Yesterday's Light

Images in Space and Time

“It’s Just a Rock”

Just a Rock (7175, 10-19-13)

I find it incredible that stupid people who do stupid things seem compelled to tell the rest of us – in the most public way possible – that they are, in fact, dumber than dumb.  It’s like they’re saying, “Without question I’m an idiot.  Clueless.  And this video I just posted proves it!”  Thank heaven for Facebook and Youtube, huh?  If you’re going to do something dumb, make sure one of your buddies records it so you can tell everybody else. That would include the local district attorney’s office (if the act is not only dumb but illegal).  This one, I think, meets that requirement.

Just in case you missed it, I’m talking about the guys – who just happen to be Boy Scout leaders – who toppled a hoodoo in Goblin Valley SP, Utah, because they decided it was some kind of safety hazard.  The one that they tipped over looks a lot like the ones in the above image (taken about a year ago).  These are Entrada Sandstone formations that have been standing there for millions of years.  Without, apparently, hurting or threatening anyone.  One bozo, however, decided that one of these structures was in imminent danger of falling on some kid and crushing him.  Just a gust of wind, he said, was all it would take.  So he leans on another formation to get some leverage and separates the “dangerous” rock from its base.  Really.  It’s all there on the video.  Then they laugh and celebrate and high five each other.  It was a “lifesaving act”, they said.  Would they do it again?  “Absolutely”.

Amazingly, some of the comments generated by the video were supportive (supportive of the offending idiots, that is).  To be fair, most came down on the other side.  Most condemned the act.  They realized that it was no different than spray-painting the Statue of Liberty or defacing the Lincoln Memorial.  This is protected stuff.  That’s why national and state parks are created.  Supposedly, the Boy Scouts have a rule that reflects that idea of “protection”.  They tell their members to “take only pictures” and to “leave only footprints”.  It’s the same rule that you find in almost any park’s information pamphlet.  It’s simple and it’s logical – leave things the way you found them.

There were those, however, who essentially said, “What’s the big deal?  It’s just a rock”.

Yes, and the Grand Canyon is just a big hole in the ground.

Heck, why not knock down all the hoodoos in Bryce Canyon?  You know, for safety reasons.  Sooner or later some of those will certainly break and fall.  And they’re a lot taller than these goblins.  If somebody happens to be underneath one when it does fall they could easily be hurt or killed.  And it wasn’t too long ago that a piece of Landscape Arch in Arches NP did fall.  No one was hurt, but that was just luck.  And why let people walk so close to all those hot geyser basins in Yellowstone?  Getting too close to those things can be fatal.  It’s happened.  Not to mention hiking up to Angel’s Landing in Zion NP.  Near the top, there’s nothing between you and the valley floor (2,000 feet below) but air.  Miss a step and you’re gone.  Again, it has happened.

So why did this clown think he was doing the world a favor by knocking over a big hunk of sandstone in Goblin Valley SP?  Who exactly was he protecting?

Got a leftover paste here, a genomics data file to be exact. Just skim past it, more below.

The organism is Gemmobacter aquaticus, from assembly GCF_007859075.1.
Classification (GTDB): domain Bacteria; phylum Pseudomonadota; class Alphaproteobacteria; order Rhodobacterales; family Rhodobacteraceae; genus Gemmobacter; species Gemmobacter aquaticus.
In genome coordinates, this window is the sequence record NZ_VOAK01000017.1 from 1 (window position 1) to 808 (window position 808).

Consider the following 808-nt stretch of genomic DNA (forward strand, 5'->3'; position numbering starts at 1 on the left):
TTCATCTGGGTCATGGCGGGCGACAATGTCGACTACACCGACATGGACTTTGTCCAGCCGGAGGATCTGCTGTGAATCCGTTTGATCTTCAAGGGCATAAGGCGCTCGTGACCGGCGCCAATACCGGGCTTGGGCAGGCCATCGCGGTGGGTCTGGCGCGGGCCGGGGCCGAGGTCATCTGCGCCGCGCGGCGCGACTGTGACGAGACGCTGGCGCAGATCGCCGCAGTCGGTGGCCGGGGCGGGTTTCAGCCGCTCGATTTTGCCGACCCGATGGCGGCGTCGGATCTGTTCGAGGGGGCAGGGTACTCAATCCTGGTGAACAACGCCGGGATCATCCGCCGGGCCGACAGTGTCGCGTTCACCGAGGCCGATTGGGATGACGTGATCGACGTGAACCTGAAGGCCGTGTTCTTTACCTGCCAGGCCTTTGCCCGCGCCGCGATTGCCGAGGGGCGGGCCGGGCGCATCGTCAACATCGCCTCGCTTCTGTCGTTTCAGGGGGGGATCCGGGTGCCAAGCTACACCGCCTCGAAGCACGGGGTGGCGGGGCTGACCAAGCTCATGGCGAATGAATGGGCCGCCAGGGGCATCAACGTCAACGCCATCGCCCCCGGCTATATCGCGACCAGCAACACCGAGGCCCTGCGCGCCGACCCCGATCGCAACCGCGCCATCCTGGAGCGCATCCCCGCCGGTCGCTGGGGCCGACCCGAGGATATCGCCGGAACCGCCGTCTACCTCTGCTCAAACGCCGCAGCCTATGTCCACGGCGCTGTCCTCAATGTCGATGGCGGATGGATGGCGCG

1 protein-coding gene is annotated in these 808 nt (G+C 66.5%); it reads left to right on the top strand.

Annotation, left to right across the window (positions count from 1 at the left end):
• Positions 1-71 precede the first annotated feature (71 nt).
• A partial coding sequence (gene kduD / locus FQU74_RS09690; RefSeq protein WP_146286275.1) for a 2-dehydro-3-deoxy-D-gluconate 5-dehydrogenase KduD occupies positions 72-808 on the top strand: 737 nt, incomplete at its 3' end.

Nobody.  Unless you’re amazingly careless, it’s a pretty safe place.  The biggest danger is dehydration.  My gut feeling is that he wasn’t thinking about safety anyway.  He was thinking about showing off.  His son was there.  So he decides to show him how strong he is by pushing over a big rock.  Yep, a real role model.

But what the hell.  It’s just a rock.


4 Responses to ““It’s Just a Rock””

  1. Tom Dills

    One of the things that struck me during our recent trip to Nova Scotia was the general lack of signs and fences around places that might be considered “too dangerous” here. It was if they were saying, “hey, if y’all are stupid enough to get too close to the edge, you get what you get.”

    I did see the article and was very surprised. As the father of an Eagle Scout, no Scout leaders I’ve ever met would be that irresponsible. Can’t help but wonder what they had been drinking.

    • Paul Maxim

      That’s even true, I think, in the U. S., Tom. You can walk over any number of cliffs in places like the Grand Canyon or Canyonlands or Bryce or Zion. And I’ve walked beneath some precarious overhangs in Arches NP. There are very few signs or fences to stop you. You’re safety and welfare depend on you.

      If what I saw on the web yesterday is true, I’m even more surprised. The article I read said that the outing was a church (Mormon) sponsored outing. Not an unlikely possibility in Utah! Anyway, Mormons are usually very responsible individuals. What they did just doesn’t make any sense.

  2. Cedric Canard

    That has to be one of the strangest stories. What makes it strange is the fact that they were Eagle Scouts; you’d think they would be more environmentally aware and understand that the beauty they destroyed is worth more than any potential risk of the structure falling on someone.

    • Paul Maxim

      “Strange” is definitely the word, Cedric. As I said to Tom, I don’t know how you make any sense out of it. Watching the video makes me sick. It’s a complete disconnect. How can scout leaders be that callous about protected property? How can they not know what they’re doing?


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